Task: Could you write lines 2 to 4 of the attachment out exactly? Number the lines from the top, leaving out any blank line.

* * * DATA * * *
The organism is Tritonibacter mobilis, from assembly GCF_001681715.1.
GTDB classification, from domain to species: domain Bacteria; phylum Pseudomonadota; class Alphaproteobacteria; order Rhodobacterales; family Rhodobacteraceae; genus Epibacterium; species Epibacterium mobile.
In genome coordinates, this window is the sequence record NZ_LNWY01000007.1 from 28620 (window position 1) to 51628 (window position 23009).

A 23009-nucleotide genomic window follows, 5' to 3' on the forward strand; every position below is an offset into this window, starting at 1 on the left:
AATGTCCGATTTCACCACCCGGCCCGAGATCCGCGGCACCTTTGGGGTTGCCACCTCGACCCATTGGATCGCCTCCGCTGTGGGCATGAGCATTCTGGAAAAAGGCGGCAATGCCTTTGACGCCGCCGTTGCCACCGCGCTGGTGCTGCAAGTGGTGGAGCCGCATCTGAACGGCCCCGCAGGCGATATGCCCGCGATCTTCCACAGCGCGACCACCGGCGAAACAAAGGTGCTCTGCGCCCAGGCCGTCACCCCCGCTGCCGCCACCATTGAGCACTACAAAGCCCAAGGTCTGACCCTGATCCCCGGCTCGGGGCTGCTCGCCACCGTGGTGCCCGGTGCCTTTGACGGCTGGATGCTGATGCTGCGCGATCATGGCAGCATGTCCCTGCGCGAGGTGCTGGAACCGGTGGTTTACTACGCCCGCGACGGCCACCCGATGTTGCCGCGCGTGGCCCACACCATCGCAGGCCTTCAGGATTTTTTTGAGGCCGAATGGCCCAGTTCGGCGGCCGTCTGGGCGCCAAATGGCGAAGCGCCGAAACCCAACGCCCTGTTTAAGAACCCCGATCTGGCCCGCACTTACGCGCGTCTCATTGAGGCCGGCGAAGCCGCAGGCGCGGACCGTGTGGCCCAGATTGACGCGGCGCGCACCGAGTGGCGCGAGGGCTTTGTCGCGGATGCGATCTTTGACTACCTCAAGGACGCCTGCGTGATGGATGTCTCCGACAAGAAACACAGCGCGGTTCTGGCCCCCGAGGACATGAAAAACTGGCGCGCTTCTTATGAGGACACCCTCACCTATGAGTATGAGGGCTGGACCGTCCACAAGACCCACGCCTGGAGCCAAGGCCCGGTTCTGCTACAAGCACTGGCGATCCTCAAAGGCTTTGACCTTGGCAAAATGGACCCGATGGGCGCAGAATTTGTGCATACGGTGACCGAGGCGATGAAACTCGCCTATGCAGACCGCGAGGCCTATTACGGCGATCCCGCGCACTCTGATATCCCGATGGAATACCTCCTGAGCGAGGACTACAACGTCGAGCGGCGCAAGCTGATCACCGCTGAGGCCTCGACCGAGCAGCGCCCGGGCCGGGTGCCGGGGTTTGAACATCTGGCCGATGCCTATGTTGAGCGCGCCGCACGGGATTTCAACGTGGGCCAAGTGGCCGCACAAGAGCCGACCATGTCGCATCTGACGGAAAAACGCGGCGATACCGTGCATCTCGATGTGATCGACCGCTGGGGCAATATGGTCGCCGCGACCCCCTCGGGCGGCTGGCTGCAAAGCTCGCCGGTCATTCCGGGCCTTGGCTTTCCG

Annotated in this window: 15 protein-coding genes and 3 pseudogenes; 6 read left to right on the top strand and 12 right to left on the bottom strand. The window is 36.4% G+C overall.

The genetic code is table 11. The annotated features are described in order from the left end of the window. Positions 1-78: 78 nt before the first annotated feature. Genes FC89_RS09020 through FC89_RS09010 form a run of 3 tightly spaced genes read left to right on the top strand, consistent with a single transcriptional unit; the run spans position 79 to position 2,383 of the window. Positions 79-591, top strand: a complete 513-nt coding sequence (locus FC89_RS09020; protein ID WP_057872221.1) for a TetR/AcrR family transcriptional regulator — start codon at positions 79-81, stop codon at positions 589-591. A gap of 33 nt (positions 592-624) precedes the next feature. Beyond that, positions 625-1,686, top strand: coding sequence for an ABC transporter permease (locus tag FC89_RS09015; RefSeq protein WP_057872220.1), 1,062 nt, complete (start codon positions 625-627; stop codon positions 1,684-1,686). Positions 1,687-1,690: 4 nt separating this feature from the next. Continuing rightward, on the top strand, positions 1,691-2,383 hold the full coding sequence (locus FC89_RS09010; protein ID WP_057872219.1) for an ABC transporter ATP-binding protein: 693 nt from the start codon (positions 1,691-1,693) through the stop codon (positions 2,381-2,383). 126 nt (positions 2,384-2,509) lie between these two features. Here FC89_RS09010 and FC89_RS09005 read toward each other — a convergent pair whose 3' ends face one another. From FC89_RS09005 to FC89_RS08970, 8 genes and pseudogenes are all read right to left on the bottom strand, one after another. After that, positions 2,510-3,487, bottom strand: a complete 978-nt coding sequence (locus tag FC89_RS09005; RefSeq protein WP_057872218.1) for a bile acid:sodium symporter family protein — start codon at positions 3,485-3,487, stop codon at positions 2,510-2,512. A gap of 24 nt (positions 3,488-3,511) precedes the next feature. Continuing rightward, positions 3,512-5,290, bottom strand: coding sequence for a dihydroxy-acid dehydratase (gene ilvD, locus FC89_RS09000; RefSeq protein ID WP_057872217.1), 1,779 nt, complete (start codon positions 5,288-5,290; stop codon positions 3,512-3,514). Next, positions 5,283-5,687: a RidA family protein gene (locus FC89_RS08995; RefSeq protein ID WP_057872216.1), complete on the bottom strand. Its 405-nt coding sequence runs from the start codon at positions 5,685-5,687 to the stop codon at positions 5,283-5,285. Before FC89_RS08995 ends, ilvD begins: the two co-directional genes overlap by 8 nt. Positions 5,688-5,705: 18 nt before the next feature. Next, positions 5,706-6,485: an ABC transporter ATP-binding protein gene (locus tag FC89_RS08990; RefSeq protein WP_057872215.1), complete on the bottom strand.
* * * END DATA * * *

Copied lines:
GTDB classification, from domain to species: domain Bacteria; phylum Pseudomonadota; class Alphaproteobacteria; order Rhodobacterales; family Rhodobacteraceae; genus Epibacterium; species Epibacterium mobile.
In genome coordinates, this window is the sequence record NZ_LNWY01000007.1 from 28620 (window position 1) to 51628 (window position 23009).

A 23009-nucleotide genomic window follows, 5' to 3' on the forward strand; every position below is an offset into this window, starting at 1 on the left: